More information: Original article: Francois Bissonnette, Simon Phillips, Joanne Gunby, Hananel Holzer, Neal Mahutte, Pierre St-Michel – 'Working to eliminate multiple pregnancies: a success story in Quebec' doi: 10.1016/j.rbmo,2011.05.020

Commentary: Norbert Gleicher – 'Eliminating multiple pregnancies: an appropriate target for government intervention?' doi: 10.1016/j.rbmo.2011.05.021

Commentary: Yakoub Khalaf, Susan Bewley, Peter Braude – 'Reducing multiple pregnancies after ART-Quebec says "Yes we can!"' doi: 10.1016/jrbmo.2011.05.019

Related Stories

Recommended for you

Exploring the potential of human echolocation

June 25, 2017
People who are visually impaired will often use a cane to feel out their surroundings. With training and practice, people can learn to use the pitch, loudness and timbre of echoes from the cane or other sounds to navigate ...

Team eradicates hepatitis C in 10 patients following lifesaving transplants from infected donors

April 30, 2017
Ten patients at Penn Medicine have been cured of the Hepatitis C virus (HCV) following lifesaving kidney transplants from deceased donors who were infected with the disease. The findings point to new strategies for increasing ...

'bench to bedside to bench': Scientists call for closer basic-clinical collaborations

March 24, 2017
In the era of genome sequencing, it's time to update the old "bench-to-bedside" shorthand for how basic research discoveries inform clinical practice, researchers from The Jackson Laboratory (JAX), National Human Genome Research ...

The ethics of tracking athletes' biometric data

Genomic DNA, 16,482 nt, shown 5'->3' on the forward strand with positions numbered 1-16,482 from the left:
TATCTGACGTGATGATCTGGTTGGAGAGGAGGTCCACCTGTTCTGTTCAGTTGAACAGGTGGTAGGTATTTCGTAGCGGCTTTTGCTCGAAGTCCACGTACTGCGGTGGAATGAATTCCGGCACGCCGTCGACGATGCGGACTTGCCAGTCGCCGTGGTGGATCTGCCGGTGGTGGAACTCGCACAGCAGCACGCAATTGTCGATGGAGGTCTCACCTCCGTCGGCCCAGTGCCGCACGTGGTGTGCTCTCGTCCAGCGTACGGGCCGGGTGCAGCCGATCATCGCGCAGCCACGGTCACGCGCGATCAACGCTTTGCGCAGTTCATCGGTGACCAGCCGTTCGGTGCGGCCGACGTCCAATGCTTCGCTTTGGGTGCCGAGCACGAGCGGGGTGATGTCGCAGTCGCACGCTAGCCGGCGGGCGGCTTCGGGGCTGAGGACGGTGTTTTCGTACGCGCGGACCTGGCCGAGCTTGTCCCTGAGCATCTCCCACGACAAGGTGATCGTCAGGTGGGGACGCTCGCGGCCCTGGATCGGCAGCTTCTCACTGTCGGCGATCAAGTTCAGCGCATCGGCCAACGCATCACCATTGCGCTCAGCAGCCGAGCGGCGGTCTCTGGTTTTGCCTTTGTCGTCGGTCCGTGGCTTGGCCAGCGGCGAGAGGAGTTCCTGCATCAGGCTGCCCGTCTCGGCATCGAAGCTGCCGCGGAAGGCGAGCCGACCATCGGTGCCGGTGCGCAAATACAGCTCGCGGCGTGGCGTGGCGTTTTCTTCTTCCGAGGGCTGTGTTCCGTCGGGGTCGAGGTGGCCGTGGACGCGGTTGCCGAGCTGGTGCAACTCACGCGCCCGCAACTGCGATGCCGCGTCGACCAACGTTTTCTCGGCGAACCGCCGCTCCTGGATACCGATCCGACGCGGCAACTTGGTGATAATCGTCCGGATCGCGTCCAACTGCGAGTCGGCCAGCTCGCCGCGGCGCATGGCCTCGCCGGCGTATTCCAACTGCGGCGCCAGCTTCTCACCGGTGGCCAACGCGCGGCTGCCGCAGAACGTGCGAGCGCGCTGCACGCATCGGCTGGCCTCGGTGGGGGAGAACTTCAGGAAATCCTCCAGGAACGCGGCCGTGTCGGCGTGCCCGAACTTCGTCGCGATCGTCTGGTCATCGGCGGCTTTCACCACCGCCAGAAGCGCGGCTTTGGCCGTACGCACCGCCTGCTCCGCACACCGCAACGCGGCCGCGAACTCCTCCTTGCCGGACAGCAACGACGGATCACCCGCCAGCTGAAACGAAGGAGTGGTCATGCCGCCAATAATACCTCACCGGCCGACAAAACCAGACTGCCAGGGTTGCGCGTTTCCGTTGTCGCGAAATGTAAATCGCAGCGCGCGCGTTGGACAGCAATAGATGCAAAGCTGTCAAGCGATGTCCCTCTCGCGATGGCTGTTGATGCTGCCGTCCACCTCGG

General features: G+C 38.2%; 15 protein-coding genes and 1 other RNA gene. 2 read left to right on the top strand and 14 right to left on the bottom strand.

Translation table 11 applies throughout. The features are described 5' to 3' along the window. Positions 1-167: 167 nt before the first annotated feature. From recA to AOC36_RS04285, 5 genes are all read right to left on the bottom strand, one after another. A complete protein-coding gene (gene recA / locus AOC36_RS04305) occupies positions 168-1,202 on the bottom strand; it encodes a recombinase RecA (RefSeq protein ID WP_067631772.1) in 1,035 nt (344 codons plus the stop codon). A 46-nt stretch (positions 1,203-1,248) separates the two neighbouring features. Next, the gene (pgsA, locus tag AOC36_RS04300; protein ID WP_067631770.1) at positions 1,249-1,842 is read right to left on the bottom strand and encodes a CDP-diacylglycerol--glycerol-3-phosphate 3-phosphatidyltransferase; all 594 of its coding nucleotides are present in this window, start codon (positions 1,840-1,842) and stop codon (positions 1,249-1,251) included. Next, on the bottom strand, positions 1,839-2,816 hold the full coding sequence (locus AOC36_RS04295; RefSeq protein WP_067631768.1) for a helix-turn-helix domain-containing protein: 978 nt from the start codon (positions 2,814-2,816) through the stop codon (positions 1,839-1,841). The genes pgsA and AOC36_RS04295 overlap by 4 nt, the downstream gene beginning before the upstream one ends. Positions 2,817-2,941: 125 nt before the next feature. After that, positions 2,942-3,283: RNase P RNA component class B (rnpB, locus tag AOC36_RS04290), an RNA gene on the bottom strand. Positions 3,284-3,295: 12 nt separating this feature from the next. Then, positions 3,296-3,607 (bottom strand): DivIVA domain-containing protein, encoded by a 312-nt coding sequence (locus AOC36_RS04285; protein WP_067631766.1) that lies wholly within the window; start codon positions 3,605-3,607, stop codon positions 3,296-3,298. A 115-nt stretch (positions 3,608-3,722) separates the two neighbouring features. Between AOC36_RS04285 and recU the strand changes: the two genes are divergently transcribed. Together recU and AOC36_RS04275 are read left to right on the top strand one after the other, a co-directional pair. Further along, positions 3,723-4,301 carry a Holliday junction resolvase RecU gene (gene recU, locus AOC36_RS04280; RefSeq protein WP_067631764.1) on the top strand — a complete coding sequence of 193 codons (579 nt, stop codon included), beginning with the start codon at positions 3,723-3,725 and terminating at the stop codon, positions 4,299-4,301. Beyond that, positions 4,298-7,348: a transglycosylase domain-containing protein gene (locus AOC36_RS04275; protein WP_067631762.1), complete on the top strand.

January 18, 2017
(Medical Xpress)—Whether it is a FitBit or a heart rate monitor, biometric technologies have become household devices. Professional sports leagues use some of the most technologically advanced biodata tracking systems to ...

Financial ties between researchers and drug industry linked to positive trial results

January 18, 2017
Financial ties between researchers and companies that make the drugs they are studying are independently associated with positive trial results, suggesting bias in the evidence base, concludes a study published by The BMJ ...

Best of Last Year – The top Medical Xpress articles of 2016

December 23, 2016
(Medical Xpress)—It was a big year for research involving overall health issues, starting with a team led by researchers at the UNC School of Medicine and the National Institutes of Health who unearthed more evidence that ...

0 comments

Please sign in to add a comment. Registration is free, and takes less than a minute. Read more

Click here to reset your password.
Sign in to get notified via email when new comments are made.